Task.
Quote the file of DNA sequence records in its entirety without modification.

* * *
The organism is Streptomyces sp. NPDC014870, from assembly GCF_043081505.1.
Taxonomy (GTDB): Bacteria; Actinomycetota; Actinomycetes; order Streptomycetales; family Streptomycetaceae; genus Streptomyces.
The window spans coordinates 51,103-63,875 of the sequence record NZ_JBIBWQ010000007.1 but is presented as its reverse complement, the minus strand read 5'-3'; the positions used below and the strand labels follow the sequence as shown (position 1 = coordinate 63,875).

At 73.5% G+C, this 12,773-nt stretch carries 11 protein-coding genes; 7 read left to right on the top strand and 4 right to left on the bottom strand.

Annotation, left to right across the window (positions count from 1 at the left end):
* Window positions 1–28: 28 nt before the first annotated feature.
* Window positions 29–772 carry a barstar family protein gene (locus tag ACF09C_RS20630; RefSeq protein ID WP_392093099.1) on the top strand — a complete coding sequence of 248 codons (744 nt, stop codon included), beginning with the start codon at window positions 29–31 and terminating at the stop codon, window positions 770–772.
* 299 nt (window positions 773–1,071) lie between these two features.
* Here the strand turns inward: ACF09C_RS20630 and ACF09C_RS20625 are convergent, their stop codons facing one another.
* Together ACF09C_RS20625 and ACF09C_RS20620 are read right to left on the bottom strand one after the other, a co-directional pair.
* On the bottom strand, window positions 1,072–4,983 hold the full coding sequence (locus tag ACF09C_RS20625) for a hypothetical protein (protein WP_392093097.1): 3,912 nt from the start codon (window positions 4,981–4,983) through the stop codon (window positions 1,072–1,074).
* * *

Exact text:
The organism is Streptomyces sp. NPDC014870, from assembly GCF_043081505.1.
Taxonomy (GTDB): Bacteria; Actinomycetota; Actinomycetes; order Streptomycetales; family Streptomycetaceae; genus Streptomyces.
The window spans coordinates 51,103-63,875 of the sequence record NZ_JBIBWQ010000007.1 but is presented as its reverse complement, the minus strand read 5'-3'; the positions used below and the strand labels follow the sequence as shown (position 1 = coordinate 63,875).

At 73.5% G+C, this 12,773-nt stretch carries 11 protein-coding genes; 7 read left to right on the top strand and 4 right to left on the bottom strand.

Annotation, left to right across the window (positions count from 1 at the left end):
* Window positions 1–28: 28 nt before the first annotated feature.
* Window positions 29–772 carry a barstar family protein gene (locus tag ACF09C_RS20630; RefSeq protein ID WP_392093099.1) on the top strand — a complete coding sequence of 248 codons (744 nt, stop codon included), beginning with the start codon at window positions 29–31 and terminating at the stop codon, window positions 770–772.
* 299 nt (window positions 773–1,071) lie between these two features.
* Here the strand turns inward: ACF09C_RS20630 and ACF09C_RS20625 are convergent, their stop codons facing one another.
* Together ACF09C_RS20625 and ACF09C_RS20620 are read right to left on the bottom strand one after the other, a co-directional pair.
* On the bottom strand, window positions 1,072–4,983 hold the full coding sequence (locus tag ACF09C_RS20625) for a hypothetical protein (protein WP_392093097.1): 3,912 nt from the start codon (window positions 4,981–4,983) through the stop codon (window positions 1,072–1,074).